Regardless of niche, the customer engagement analytics process is always the same. People are coming to your website and engaging with something on your platform. You can use that information to learn what they do on your website, how they interact with your product, and whether they find it useful.
Customer engagement analytics is an excellent way of understanding if customers have any trouble using your product or whether it solves their problems or not.
Creating a customer survey and getting feedback on what they do on your website and how they like it is another excellent way of acquiring customer feedback.
In the next few paragraphs, I’ll talk about:
- How to approach the customer engagement analytics process?
- What are the most important metrics?
- How can I help you do the customer engagement analytics the right way?
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How to approach the customer engagement analytics process?
The customer engagement analytics structure typically starts with identifying a particular customer’s journey. For example, their journey could have started from finding your website, going through some content, interacting with chat, sending an email, analyzing your product, and finally buying. All these touchpoints are essential in one’s customer journey.
In customer engagement analytics, you must figure out how to collect information from these touchpoints.
So, the simplest version of that would be to track how many people interact with these touchpoints (how many of them talked with your customer support, how many clicked the link on the blog post, etc.). That’s usually the starting point.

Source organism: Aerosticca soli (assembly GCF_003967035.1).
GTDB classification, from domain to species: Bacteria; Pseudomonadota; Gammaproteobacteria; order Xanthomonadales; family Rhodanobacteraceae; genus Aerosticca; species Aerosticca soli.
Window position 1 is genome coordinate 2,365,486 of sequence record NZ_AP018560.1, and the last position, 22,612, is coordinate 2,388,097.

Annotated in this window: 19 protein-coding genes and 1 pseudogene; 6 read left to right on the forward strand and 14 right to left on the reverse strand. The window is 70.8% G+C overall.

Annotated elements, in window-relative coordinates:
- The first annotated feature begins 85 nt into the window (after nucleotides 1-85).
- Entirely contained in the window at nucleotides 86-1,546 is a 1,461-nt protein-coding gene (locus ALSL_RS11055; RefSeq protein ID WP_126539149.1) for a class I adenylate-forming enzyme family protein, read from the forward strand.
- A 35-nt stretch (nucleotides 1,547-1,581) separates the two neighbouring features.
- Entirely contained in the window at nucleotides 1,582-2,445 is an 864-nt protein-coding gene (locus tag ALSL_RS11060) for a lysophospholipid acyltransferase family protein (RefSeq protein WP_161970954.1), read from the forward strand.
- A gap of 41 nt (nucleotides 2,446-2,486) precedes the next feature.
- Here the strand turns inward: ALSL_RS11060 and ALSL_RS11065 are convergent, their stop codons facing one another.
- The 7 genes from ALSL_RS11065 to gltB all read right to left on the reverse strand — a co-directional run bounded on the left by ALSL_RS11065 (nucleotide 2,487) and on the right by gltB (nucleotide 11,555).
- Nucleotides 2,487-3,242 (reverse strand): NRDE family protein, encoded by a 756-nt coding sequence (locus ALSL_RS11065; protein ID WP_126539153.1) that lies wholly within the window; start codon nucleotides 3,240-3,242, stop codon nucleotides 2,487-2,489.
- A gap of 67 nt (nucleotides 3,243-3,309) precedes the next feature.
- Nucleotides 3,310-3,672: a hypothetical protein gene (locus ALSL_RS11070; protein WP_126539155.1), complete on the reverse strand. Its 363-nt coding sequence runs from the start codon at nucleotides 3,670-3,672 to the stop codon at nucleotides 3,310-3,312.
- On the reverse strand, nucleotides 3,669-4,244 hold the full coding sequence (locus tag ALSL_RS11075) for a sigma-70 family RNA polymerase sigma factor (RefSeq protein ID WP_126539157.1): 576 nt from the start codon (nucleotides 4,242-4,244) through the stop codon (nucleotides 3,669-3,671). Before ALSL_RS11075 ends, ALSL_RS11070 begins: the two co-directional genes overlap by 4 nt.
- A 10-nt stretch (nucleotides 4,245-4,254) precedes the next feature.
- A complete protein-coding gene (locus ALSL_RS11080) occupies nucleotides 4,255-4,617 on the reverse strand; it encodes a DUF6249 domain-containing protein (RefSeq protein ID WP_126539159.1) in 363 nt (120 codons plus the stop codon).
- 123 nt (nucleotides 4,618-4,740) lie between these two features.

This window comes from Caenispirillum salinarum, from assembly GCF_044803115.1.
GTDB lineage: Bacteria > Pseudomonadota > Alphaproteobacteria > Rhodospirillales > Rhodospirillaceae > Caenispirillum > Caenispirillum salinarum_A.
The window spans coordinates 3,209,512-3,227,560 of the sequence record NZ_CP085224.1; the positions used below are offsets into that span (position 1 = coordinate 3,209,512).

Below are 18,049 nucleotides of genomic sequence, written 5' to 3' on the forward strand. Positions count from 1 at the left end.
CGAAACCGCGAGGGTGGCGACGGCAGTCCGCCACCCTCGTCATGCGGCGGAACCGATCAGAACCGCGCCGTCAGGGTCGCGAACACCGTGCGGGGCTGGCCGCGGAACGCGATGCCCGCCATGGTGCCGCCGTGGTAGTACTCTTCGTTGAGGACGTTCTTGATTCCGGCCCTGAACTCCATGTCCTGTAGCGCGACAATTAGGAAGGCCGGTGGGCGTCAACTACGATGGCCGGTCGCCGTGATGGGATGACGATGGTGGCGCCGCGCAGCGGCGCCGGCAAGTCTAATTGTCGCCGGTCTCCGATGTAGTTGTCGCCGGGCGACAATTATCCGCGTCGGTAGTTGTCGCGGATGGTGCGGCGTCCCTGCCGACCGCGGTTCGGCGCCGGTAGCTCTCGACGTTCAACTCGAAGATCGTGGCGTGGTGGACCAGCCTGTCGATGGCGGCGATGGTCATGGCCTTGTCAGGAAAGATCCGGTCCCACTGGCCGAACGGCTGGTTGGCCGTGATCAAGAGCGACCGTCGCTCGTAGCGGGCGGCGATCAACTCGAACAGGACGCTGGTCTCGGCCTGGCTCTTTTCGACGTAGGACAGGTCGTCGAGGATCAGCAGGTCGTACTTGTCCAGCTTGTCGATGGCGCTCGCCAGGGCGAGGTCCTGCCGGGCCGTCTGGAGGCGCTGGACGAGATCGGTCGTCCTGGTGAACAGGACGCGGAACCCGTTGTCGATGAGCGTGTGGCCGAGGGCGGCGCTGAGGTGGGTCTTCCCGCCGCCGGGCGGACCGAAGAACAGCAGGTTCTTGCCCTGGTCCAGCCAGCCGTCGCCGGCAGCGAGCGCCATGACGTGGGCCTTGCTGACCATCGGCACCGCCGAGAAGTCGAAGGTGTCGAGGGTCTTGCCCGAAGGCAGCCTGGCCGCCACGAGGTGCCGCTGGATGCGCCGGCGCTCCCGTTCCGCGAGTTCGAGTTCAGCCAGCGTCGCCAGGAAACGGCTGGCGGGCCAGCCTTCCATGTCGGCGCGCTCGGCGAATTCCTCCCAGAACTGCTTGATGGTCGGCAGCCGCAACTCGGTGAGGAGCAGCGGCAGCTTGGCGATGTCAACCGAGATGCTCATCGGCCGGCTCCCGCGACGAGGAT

The second question you have to ask yourself is – what is the valuable information about these customer touchpoints that’s essential to collect. The goal is to understand, from a business perspective, what information is more valuable than the other and, from a technical perspective, the best possible ways of collecting it.
Quantitative VS qualitative data
Data could be quantitative or qualitative.
Quantitative data can help you gather insights on overall user actions and usage trends and lets you examine answers behind your numerical data. In other words, it can answer only your number-based inquiries.
Qualitative data can’t be expressed as a number. So instead, you usually describe it with words, pictures, and symbols.
You can gather both types of data from analytics platforms, product analytics, customer support, or getting more feedback from customers about their experiences with your product. You want to understand how these different customer engagement touchpoints impact your overall results.
The most relevant metrics are customer lifetime value, customer retention, customer satisfaction, or how much time they spend on your website. Also, you need to figure out what metric improves the most when engagement improves. We’ll talk more about these metrics in the next section.
Once you collect this data, you need to figure out how to go deeper and understand which groups of customers are more engaged with your product. Typically, you would do customer engagement to improve customer experience in the first place and, as a result, to improve some of these metrics, such as CLV or customer satisfaction.
The importance of customer surveys
One thing I need to mention is when you do qualitative analytics; it’s essential to get direct feedback from customer surveys. In many cases, customer surveys are the most precise ways to get the most accurate answers and create improvement strategies based on that.
Many people only care about Google Analytics and other analytics platforms, while the most accurate answers lie in customer surveys.